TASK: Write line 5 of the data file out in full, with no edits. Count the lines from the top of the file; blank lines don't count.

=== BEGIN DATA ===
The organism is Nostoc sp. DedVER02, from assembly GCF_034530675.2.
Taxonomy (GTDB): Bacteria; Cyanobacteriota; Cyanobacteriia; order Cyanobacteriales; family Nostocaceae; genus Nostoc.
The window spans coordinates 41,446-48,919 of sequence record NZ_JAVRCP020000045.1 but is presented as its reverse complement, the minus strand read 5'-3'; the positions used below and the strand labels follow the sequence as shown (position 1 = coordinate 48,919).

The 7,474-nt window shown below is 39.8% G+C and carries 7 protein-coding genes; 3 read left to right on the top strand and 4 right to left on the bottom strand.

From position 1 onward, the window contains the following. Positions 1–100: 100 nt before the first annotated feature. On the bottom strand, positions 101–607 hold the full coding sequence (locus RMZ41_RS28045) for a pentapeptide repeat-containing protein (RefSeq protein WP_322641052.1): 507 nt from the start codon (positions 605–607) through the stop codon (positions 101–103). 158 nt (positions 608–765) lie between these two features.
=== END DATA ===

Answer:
From position 1 onward, the window contains the following. Positions 1–100: 100 nt before the first annotated feature. On the bottom strand, positions 101–607 hold the full coding sequence (locus RMZ41_RS28045) for a pentapeptide repeat-containing protein (RefSeq protein WP_322641052.1): 507 nt from the start codon (positions 605–607) through the stop codon (positions 101–103). 158 nt (positions 608–765) lie between these two features.